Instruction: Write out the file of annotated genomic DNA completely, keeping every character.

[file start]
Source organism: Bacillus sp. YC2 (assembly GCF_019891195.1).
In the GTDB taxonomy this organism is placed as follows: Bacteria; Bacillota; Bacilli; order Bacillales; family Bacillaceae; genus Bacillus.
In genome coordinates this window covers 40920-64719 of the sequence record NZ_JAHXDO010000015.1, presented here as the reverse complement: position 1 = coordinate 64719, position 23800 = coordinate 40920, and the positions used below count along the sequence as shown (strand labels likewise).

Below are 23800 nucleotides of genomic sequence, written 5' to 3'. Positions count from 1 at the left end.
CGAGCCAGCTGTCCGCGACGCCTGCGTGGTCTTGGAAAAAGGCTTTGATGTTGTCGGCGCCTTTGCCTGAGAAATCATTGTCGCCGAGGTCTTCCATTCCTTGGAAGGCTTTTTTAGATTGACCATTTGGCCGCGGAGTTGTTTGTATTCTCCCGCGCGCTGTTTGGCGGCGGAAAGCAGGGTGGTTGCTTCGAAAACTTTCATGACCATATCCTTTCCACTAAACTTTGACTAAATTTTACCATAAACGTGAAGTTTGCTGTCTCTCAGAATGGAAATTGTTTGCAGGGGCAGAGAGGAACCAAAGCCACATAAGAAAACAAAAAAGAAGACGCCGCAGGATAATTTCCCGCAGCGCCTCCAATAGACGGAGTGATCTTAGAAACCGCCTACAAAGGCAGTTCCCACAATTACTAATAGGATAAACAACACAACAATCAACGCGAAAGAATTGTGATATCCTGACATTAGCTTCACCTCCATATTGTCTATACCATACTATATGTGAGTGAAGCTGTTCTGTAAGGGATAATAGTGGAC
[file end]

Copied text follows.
Source organism: Bacillus sp. YC2 (assembly GCF_019891195.1).
In the GTDB taxonomy this organism is placed as follows: Bacteria; Bacillota; Bacilli; order Bacillales; family Bacillaceae; genus Bacillus.
In genome coordinates this window covers 40920-64719 of the sequence record NZ_JAHXDO010000015.1, presented here as the reverse complement: position 1 = coordinate 64719, position 23800 = coordinate 40920, and the positions used below count along the sequence as shown (strand labels likewise).

Below are 23800 nucleotides of genomic sequence, written 5' to 3'. Positions count from 1 at the left end.
CGAGCCAGCTGTCCGCGACGCCTGCGTGGTCTTGGAAAAAGGCTTTGATGTTGTCGGCGCCTTTGCCTGAGAAATCATTGTCGCCGAGGTCTTCCATTCCTTGGAAGGCTTTTTTAGATTGACCATTTGGCCGCGGAGTTGTTTGTATTCTCCCGCGCGCTGTTTGGCGGCGGAAAGCAGGGTGGTTGCTTCGAAAACTTTCATGACCATATCCTTTCCACTAAACTTTGACTAAATTTTACCATAAACGTGAAGTTTGCTGTCTCTCAGAATGGAAATTGTTTGCAGGGGCAGAGAGGAACCAAAGCCACATAAGAAAACAAAAAAGAAGACGCCGCAGGATAATTTCCCGCAGCGCCTCCAATAGACGGAGTGATCTTAGAAACCGCCTACAAAGGCAGTTCCCACAATTACTAATAGGATAAACAACACAACAATCAACGCGAAAGAATTGTGATATCCTGACATTAGCTTCACCTCCATATTGTCTATACCATACTATATGTGAGTGAAGCTGTTCTGTAAGGGATAATAGTGGAC